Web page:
In this lecture, we are going to learn about deflecting torque in measuring instruments. We will discuss the effects used to produce the deflecting torque in measuring instruments.
For satisfactory operation of an indicating instrument, three forces/ Torques are essentially required, these are as follows.
Deflecting System or Deflecting Torque
In most of the indicating instruments, the mechanical force proportional to the quantity to be measured is generated. This force or torque deflects the pointer. The system which produces such a deflecting torque is called deflecting system and the torque is denoted as Td.
The deflecting torque overcomes,
- The inertia of the moving system
- The controlling torque provided by the controlling system
- The damping torque is provided by the damping system.
The deflecting system uses one of the following effects produced by current or voltage, to produce deflecting torque.
Effects Used to Produce Deflecting Torque
The various effects used in different types of electrical measuring instruments to produce deflecting torque are:
1. magnetic Effect:
- When a current-carrying conductor is placed in a uniform magnetic field, it experiences a force that causes to move it. This effect is mostly used in many instruments like moving iron attraction and repulsion type, the permanent magnet moving coil instrument, etc.
2. Thermal Effect:
- The current to be measured is passed through a small element which heats it to cause a rise in temperature which is converted to an e.m.f by a thermocouple attached to it.
- When two dissimilar metals are connected end to end to form a closed loop and the two junctions formed are maintained at different temperatures, then e.m.f is induced which causes the flow of current through the closed circuit which is called a thermocouple.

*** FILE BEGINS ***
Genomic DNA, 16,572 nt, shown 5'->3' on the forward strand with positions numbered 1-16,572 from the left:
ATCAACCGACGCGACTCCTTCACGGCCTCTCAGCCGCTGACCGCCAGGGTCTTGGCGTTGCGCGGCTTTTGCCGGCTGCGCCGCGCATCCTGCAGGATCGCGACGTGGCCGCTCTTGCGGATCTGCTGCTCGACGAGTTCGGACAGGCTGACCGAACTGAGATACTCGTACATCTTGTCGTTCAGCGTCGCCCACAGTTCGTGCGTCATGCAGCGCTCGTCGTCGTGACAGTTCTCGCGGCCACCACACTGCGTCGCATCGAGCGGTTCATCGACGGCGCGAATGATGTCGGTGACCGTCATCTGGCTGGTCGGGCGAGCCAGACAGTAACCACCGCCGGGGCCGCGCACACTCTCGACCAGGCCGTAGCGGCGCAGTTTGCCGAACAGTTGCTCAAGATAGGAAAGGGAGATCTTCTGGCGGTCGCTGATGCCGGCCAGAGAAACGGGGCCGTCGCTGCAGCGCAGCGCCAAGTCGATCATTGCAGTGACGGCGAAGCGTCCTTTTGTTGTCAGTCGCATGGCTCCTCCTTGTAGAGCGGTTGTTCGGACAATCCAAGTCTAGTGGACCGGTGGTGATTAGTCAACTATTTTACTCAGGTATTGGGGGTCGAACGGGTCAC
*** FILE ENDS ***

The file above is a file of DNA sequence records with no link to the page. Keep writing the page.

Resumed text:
3. Electrostatic Effects:
- when two plates are charged, there is a force exerted between them, which moves one of the plates. This effect is used in electrostatic instruments which are normally voltmeters.
4. Induction Effects:
- When a non-magnetic conducting disc is placed in a magnetic field produced by electromagnets that are excited by alternating currents, an e.m.f. is induced in it.
- If a closed path is provided, there is a flow of current in the disc. The interaction between induced currents and the alternating magnetic fields exerts a force on the disc which causes to move it. This interaction is called an induction effect. This principle is mainly used in energy meters.
5. Hall Effect:
- If a bar of semiconducting material is placed in a uniform magnetic field and if the bar carries current, then an e.m.f. is produced between two edges of the conductor. The magnitude of this e.m.f. depends on the flux density of the magnetic field, the current passing through the conducting bar, and the hall effect coefficient which is consent for a given semiconductor. This effect is mainly used in flux meters.
- Thus the deflecting system provides the deflecting torque or operating torque for the movement of the pointer from its zero position. It acts as the prime mover for the deflection of the pointer.